ment and their past even in the midst of change” (Goulet 1980). These traditional
values “harbour within them a latent dynamism which, when properly respected,
can serve as the springboard for modes of development which are more humane
than those drawn from outside paradigms” (Goulet 1980).
It is important to ask the question: in the process of tailor-making mindfulness
practices for mainstream application – to some extent marketing, branding, and
selling them like a commodity “McMindfulness” – do we risk removing not only
the Buddhist and spiritual labels, but also their intrinsic values which are integral
to make mindfulness practices truly beneficial to us?
4. THE LIMITS OF “MCMINDFULNESS”
In response to the recent Mindfulness Movement, Jon Kabat-Zinn, the father of
MBSR, expounds on the pros and cons of mainstream mindfulness (Baer 2017).
He realized the challenge of taking something thousands of years old, with really
grounded and deep wisdom, and making it mainstream “without destroying it”
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(Baer 2017). However, he is not too “worried about the robust health of mindful-
ness” because of the enormous potential and depth of mindfulness practices. No
doubt some elements from the Buddhist traditions were excluded, but he believes
“the potential benefits far outweigh the costs. MBSR is only eight weeks long and
it’s meant to be a launching pad” (Baer 2017).
Thich Nhat Hanh is also confident about the depth and the transformative pow-
er of the practices. He elaborates (Confino 2014) that “it does not matter if the
original intention [of mindfulness practice] is triggered by wanting to be more
effective at work or to make bigger profits. That is because the practice will fun-
damentally change their perspective on life as it naturally opens hearts to greater
compassion and develops the desire to end the suffering of others.”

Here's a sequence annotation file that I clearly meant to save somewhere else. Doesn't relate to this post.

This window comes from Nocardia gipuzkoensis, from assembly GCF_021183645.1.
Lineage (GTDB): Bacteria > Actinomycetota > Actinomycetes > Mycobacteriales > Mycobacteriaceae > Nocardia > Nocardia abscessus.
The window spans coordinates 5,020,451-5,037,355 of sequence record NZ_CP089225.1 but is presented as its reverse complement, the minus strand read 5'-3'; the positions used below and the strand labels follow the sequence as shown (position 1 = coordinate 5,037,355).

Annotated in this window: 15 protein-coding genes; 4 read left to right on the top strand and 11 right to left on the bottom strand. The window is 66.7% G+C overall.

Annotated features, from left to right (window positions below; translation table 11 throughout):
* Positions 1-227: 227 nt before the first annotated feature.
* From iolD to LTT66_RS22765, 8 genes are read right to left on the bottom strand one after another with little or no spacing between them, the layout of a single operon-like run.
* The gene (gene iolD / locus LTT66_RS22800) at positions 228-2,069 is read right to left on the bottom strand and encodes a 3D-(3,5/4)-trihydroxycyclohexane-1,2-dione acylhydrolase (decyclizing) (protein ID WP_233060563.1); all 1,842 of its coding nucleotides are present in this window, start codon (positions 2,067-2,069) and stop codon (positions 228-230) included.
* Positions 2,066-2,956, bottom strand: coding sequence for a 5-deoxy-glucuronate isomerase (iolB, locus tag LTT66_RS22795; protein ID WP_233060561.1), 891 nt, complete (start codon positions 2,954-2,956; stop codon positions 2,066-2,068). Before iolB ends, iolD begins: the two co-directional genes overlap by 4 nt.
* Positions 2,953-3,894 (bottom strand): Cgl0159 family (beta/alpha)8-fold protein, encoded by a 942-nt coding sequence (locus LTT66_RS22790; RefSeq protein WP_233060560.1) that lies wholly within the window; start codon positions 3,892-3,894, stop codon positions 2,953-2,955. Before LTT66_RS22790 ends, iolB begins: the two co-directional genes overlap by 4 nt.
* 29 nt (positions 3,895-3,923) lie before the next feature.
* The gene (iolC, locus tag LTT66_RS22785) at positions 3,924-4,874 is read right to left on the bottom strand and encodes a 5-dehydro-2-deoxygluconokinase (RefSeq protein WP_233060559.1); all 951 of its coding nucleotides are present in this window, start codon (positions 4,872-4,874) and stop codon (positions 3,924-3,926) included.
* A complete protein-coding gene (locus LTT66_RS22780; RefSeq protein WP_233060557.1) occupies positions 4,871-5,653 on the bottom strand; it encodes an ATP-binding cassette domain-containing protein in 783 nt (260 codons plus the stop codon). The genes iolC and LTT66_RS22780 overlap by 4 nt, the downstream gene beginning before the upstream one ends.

In the beginning, you believe that if you cannot become number one, you cannot be happy,
but if you practice mindfulness you will readily release that kind of idea. We need not fear
that mindfulness might become only a means and not an end because in mindfulness the
means and the end are the same thing. There is no way to happiness; happiness is the way.
Nonetheless, the Zen master reminds us that if business executives are conducting
the practice for selfish reasons, then they are experiencing a “mere pale shadow
of mindfulness.” If we adopt mindfulness as a means of profit, an instrument to
satisfy our materialistic desires, we are far from the true purpose. Thich believes
that “it may look like the practice of mindfulness but inside there’s no peace, no
joy, no happiness produced. It’s just an imitation […] If you’re happy, you cannot
be a victim of your happiness. But if you’re successful, you can be a victim of
your success” (Confino 2014).
Dhammajoti (2011) takes this debate further by challenging the very meaning
of the “modern application of Buddhism.” He argues that despite the good inten-
tion behind linking Buddhist teachings with modern application, “Applied Bud-
dhism” is a misnomer because the Buddha-dharma should not be considered as
purely a theory, it “has the sole purpose of guiding sentient beings out of the suf-
fering (Pali: dukkha) of existence with cycles of rebirth (Skt: samsāric).” Speak-
ing of research attempts to link Buddhist teachings with the results of certain
scientifically proven impact, Dhammajoti (2011) warns that “the greater danger
lies in their often over-simplification, and even distortion, of Buddhist doctrines
and the whole integrated system of Buddhist praxis.” In evaluating the impact of
meditation on personality transformation, it is important to know that in Buddhist
meditation “there is the integrated context of skilful understanding, awareness,
motivation and living environment, coupled with the powerful inspiration of a
religious ideal” – in brief, meditation is practised within the integrated context of
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moral discipline (Pāli: sī la), mental concentration (Pāli: samādhi), and wisdom
(Pāli: pañ ñ a). In conclusion, Dhammajoti (2011) reiterates that:
true, lasting and transforming impact of the Dharma is not to be judged by the great pomp
and popularity that a Buddhist event or project is accompanied by. It is to be sought in how
an individual is truly transformed through the development of insight on the basis of proper
understanding and practice of an inspiring teaching.
5. MINDFULNESS IN THE CONTEXT OF BUDDHIST ECONOMICS
In contrast with the financial market which focuses on maximizing profit, desires,
market, instrumental use, self-interest, Zsolnai (2007) highlights that the key prin-
ciples of Buddhist Economics are minimizing suffering, simplifying desires, non-
violence, genuine care, and generosity. Buddhist Economics is a “minimizing
framework where suffering, desires, violence, instrumental use, and self-interest
have to be minimized.” It is the comparison between “less is more” and “more is
more” (Zsolnai 2011).
Indeed, the financial market is built upon a world-view drastically different
from Buddhism, specifically in the realm of individualism and the reach of the